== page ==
Analysis Of 'The Temple' By Gao Xingjian

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People think that we live our lives separately from each other, never considering that part of who we are as individuals, comes from our interaction with the outside world. Grandparents, parents, friends, and even complete strangers all help to underwrite in the decisions we make, as well as help shape the life in which we live in on a daily basis. Gao Xingjian, author of “The Temple”, takes us on a passage in understanding the want for personal growth, freedom and fulfillment. Sometimes the author leaves us guessing, giving us the opportunity to deduct what was going on, based on our own knowledge. The author knows that we may not know much about the topic, but he believes that we will make the right assumption. In this descriptive essay,…show more content…
Going up that mountain is also like looking into their own future, it is very interesting that during their path they try not to mention their past, they want to focus on their honeymoon and not spoil what it brings them. The denying of the past seems to be coming up a lot in this story, as narrator once mentions “We recalled years we had spent shoveling…those difficult times tickled away…leaving some sadness…” (p11), the narrator could say much more about that, but decides to leave it out, because what’s present, is more important than the past. Going on up to the mountain is a tough journey where they have to go through a lot of obstacles, but they know that the end result is worth it. On the way to the top they get this pain in their feet, which I believe symbolizes the hardships China had to go through during the Cultural Revolution, it shows that there were tough times but people managed to get through…show more content…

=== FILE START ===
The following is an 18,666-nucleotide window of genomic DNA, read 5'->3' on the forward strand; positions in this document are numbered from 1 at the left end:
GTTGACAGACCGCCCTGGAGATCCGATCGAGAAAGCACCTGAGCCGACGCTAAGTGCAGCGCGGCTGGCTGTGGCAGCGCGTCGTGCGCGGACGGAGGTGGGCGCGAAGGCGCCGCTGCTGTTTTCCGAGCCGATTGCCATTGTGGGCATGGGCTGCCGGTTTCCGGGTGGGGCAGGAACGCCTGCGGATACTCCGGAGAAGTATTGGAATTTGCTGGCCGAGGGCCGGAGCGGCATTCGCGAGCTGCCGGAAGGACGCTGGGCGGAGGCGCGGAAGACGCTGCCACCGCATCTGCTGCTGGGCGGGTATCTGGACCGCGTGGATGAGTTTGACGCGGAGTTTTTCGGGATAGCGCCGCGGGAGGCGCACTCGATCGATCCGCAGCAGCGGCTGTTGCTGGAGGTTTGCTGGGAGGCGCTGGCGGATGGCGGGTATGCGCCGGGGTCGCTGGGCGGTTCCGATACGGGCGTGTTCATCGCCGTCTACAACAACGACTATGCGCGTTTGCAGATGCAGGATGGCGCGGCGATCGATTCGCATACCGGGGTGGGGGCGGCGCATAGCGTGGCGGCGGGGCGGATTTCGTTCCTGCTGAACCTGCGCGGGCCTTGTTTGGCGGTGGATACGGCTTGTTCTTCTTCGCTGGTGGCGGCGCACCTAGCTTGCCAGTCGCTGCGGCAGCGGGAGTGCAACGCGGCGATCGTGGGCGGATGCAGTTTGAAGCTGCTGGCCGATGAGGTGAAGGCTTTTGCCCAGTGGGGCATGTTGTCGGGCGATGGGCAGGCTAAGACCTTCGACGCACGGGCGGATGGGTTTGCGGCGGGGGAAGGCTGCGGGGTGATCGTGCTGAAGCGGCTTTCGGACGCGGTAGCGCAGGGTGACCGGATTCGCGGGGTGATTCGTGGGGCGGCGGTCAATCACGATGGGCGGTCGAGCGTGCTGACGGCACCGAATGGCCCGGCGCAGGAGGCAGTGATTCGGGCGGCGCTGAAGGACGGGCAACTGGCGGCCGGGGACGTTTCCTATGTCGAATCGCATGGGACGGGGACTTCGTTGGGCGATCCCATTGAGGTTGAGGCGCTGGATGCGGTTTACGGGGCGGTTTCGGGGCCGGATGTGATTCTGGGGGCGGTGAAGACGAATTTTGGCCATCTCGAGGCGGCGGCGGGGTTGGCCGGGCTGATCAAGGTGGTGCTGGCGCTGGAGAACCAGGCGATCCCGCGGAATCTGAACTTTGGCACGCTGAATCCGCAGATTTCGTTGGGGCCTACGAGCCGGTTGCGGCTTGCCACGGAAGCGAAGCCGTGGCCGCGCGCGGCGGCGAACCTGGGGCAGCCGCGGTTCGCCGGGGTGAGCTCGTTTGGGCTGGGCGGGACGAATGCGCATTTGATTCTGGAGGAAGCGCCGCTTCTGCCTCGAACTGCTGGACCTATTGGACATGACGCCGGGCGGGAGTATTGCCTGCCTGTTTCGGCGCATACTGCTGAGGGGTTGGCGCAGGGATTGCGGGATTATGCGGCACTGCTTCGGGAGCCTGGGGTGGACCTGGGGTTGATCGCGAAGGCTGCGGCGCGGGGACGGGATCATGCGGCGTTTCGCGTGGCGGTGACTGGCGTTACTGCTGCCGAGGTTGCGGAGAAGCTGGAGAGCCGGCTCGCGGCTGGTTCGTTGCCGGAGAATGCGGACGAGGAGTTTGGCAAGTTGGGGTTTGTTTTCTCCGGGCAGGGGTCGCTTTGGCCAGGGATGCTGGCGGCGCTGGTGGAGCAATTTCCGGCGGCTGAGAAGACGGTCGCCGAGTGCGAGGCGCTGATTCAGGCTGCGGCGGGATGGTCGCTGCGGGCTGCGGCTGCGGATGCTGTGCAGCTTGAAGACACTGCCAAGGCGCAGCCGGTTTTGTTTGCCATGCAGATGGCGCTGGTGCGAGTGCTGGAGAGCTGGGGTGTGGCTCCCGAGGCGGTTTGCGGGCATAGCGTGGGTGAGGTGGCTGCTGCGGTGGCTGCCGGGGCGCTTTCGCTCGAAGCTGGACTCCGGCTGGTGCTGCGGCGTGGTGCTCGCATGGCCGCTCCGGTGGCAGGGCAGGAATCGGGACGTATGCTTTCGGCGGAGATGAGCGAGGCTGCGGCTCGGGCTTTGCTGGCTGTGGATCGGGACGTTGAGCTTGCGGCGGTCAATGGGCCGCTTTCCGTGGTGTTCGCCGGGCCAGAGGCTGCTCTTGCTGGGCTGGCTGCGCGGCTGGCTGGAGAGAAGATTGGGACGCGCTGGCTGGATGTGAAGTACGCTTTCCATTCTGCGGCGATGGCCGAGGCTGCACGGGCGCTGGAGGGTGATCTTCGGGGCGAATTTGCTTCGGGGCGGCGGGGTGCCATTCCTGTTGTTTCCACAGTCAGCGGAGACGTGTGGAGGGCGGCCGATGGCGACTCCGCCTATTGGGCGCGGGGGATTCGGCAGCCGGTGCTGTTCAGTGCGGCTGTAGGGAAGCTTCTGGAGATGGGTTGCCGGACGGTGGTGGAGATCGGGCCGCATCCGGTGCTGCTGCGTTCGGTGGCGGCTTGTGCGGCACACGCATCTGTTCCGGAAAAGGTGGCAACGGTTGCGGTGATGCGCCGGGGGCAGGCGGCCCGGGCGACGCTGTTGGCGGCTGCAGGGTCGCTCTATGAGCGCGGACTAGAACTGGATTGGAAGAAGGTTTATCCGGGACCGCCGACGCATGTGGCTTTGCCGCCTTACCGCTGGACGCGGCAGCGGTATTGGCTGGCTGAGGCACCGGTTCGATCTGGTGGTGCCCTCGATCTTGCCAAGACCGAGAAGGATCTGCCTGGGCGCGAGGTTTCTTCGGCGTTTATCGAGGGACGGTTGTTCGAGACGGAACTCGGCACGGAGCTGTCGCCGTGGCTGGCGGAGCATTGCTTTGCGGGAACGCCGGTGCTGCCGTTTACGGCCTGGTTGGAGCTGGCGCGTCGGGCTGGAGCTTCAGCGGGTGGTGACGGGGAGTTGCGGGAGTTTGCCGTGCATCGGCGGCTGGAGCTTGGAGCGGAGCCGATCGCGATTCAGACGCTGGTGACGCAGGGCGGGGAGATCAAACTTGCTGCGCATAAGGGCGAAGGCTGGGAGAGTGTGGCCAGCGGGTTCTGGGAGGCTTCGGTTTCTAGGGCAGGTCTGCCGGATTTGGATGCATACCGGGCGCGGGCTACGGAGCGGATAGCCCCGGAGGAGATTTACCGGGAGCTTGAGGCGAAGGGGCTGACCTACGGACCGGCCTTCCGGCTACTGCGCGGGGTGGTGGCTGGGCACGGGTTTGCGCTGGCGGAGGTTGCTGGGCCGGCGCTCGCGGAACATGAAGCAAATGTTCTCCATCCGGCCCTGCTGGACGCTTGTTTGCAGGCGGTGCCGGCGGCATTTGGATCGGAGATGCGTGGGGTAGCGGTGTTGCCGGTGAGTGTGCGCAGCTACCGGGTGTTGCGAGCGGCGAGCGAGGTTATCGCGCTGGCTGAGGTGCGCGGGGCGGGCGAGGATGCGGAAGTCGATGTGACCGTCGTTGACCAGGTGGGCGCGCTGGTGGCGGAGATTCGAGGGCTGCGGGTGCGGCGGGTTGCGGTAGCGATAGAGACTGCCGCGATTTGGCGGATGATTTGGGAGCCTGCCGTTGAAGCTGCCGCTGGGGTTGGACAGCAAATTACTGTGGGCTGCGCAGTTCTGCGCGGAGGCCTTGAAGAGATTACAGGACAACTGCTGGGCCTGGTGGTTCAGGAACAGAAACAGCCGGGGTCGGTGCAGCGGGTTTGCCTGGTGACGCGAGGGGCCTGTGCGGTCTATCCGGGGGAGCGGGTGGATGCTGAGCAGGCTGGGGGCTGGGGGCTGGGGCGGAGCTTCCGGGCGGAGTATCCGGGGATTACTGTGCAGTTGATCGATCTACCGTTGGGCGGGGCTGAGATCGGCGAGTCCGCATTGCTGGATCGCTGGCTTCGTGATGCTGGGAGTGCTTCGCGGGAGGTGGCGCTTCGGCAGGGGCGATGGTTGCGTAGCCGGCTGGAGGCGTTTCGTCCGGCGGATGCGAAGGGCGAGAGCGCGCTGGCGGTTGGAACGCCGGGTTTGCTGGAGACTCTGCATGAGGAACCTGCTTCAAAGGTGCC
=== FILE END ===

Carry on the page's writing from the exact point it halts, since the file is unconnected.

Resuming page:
There is a social exchange between these two groups of individuals, where not only a sharing of food is evident, but also a sharing of thoughts. The couple pertains to be free in life, but in fact places restrictions upon not only themselves but also other people. Fangfang asks if the young boy is the man’s son, and then continues, “What about your wife?” (p15) A projection of how things are supposed to be happening is within this conversation, upholding to the image of perfection, and a perfect world with father and son, husband and wife relationships. The man and boy show that even though their lives aren’t perfect as this young couple may think they have enough love to be happy and content. The little boy has the cage with grasshoppers, which symbolizes the people of China, who are locked in their thoughts and who have no idea how the world lives. When the man gets up and leaves the conversation being held by them, life intervenes and suddenly the control that they tried to have gets taken away, and “We felt the chill of the mountain air.” (p15) Their perfect ideology of what perfect is, gets a concept of reality placed upon it, and changes the entire illusion that they live in, as life starts to breathe in over

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